Free eLearning Storyboard Template

Using an eLearning storyboard template is critical to the success of any custom online training project. Why? Because producing high quality custom eLearning is similar to producing a movie or documentary. Your narrator reads from a script, and your actors are the visuals including pictures, on-screen text (e.g., like bullet points), animations, and the like. Your narration script essentially tells your training “story” or “plot”, and the visuals you create should effectively reinforce and support the key concepts and themes for your course.

Storyboard-Screenshot

eLearning Storyboard Training Video

eLearning Storyboard Download File

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This eLearning Network® Word-based storyboard template is free for you to use and share under the Creative Commons CC-BY-NC-SA licensing terms.

Why use an eLearning storyboard?

  • Easily align your narration script with the visuals that will be revealed/removed as the narrator speaks.
  • Request feedback and edits to the storyboard before spending time and money on audio and other media.
  • Communicate your graphical design ideas to the graphic artists so they know exactly what to build and why.
  • Most importantly – the storyboard serves as the official development blueprint that is agreed to and officially approved before investments are made in audio and other media production.
  • Keep the project in scope – once a storyboard is officially approved for production, you can easily distinguish between edits (errors made by the developer) and change requests (which are out of scope because the items were not defined at the storyboard level).

What every storyboard should include:

  • eLearning Narration Script: This is the word-for-word narration that ideally will be recorded by a professional voice talent. The Subject Matter Expert (SME) or whoever has final sign-off authority should be told to review the script carefully, because it will be read exactly as it appears and re-recording adds unnecessary time and expense to the project. Include a pronunciation guide along with instructions for any specific tone and inflection you may want your narrator to use.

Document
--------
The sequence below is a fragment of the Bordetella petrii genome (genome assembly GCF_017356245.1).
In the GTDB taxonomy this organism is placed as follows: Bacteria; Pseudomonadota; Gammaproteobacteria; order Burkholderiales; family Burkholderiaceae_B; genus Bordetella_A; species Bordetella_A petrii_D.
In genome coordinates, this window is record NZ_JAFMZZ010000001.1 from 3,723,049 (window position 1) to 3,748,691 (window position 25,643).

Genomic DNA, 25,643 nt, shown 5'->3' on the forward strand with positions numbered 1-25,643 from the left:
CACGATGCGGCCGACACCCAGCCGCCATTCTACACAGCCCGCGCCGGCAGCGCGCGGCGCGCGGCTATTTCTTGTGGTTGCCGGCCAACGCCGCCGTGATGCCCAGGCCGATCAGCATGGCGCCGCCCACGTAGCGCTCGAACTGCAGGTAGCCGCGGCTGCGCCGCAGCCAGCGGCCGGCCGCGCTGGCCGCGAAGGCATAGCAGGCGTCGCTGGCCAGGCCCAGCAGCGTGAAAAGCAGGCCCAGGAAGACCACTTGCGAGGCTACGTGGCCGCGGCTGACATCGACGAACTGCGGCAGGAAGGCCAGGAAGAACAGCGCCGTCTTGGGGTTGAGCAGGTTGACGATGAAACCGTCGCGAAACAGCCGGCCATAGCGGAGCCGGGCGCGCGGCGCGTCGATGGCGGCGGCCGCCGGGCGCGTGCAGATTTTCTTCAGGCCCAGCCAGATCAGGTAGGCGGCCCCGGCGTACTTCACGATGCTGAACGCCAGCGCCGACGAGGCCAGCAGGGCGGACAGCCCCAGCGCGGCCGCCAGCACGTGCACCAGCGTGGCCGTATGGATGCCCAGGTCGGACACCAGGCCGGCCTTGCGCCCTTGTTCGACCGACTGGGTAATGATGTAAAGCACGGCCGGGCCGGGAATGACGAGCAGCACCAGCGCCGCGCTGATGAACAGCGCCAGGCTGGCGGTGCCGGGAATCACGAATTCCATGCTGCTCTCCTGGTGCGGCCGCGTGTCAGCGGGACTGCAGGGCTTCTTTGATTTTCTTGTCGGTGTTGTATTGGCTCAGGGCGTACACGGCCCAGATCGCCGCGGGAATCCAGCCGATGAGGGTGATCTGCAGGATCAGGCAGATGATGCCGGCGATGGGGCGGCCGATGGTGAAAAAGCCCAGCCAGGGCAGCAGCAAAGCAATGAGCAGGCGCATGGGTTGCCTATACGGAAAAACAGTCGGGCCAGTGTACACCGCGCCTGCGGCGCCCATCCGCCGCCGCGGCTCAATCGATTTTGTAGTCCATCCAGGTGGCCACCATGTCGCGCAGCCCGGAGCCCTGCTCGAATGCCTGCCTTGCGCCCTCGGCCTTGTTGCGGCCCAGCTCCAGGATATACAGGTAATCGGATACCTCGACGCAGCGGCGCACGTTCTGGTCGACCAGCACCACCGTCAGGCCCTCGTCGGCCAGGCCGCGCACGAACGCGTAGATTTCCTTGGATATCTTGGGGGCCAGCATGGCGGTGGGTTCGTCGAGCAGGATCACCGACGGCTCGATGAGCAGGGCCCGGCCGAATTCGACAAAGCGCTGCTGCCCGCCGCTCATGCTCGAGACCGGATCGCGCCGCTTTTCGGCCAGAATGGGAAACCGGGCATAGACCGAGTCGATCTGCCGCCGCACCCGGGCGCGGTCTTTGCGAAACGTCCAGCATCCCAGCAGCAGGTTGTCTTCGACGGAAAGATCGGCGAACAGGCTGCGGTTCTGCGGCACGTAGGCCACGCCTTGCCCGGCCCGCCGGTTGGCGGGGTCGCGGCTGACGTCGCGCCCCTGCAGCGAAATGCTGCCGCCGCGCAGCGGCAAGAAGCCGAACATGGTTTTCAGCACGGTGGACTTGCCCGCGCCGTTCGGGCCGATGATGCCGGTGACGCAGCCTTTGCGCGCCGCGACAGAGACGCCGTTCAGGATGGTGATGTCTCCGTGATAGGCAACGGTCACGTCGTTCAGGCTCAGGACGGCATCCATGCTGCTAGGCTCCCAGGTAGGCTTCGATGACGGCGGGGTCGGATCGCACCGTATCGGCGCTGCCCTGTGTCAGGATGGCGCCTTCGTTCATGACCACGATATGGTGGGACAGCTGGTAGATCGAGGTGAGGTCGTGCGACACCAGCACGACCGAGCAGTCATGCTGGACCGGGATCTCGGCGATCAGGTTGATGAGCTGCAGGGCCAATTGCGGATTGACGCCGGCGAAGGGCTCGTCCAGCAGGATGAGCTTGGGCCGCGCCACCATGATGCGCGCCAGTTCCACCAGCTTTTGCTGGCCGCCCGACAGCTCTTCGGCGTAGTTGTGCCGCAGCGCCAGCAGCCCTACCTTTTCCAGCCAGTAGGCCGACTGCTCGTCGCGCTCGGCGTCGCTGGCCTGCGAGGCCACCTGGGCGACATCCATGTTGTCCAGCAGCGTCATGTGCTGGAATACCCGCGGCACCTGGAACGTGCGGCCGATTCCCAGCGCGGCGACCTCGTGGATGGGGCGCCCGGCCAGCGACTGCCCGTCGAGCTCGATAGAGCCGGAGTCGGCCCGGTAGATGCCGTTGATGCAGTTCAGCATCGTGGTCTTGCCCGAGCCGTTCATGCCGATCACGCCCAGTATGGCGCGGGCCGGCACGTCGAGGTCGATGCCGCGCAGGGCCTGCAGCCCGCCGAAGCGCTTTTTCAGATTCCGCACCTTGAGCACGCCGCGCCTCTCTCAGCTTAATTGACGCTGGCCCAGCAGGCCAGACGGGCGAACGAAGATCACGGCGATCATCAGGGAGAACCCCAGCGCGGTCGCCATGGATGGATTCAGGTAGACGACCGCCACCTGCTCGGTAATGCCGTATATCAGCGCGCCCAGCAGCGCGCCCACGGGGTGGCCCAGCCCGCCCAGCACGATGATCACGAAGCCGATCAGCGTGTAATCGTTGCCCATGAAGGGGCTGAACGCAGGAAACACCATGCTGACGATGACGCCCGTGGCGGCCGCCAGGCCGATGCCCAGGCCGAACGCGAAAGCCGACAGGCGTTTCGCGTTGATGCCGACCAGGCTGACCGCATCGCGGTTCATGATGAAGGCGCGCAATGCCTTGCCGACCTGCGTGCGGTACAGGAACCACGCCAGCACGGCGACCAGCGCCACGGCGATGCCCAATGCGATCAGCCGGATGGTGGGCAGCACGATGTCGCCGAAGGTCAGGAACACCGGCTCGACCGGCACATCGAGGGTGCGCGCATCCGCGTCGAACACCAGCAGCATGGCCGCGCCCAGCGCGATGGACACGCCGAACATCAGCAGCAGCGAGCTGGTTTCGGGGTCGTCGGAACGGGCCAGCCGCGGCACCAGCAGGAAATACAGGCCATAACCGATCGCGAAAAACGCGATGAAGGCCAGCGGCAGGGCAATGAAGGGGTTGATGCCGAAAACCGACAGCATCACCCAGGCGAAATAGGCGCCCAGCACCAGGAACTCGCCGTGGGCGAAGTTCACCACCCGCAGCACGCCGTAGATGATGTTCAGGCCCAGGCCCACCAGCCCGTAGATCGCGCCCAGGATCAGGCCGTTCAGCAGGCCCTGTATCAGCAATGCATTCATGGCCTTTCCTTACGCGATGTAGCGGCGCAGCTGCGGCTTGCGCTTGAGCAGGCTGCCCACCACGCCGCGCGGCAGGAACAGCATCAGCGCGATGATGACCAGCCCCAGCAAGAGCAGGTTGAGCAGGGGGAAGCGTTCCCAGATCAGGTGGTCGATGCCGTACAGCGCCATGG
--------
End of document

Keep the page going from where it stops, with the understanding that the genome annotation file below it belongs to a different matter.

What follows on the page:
• Audio File Name: Be sure to tell whoever records your audio the exact file name you want for each audio file. This will make matching the audio to the corresponding graphics and eLearning slide number.
  • Graphic Design Notes: Match graphical design direction to the narration. This is fairly easy to do if you use PowerPoint or Microsoft Word to write your eLearning storyboard. The key is to document what you want to show on the screen as the audio plays back. If possible, we recommend that you create some thumbnail sketches and insert these mock-ups into your storyboard so that the reviewer/approver can understand exactly what you intend to create.
  • Detailed Instructions for Interactive Items: If you are including assessments or quizzes, be sure to include the question stem, answer choices (correct answer and distractors), and feedback to display upon correct or incorrect. Additional details can include maximum number of retries, inclusion of reset and solution buttons, and any other features you may want. You want your eLearning storyboard to essentially function as a blueprint that the eLearning developer can use to build the course exactly how you want it.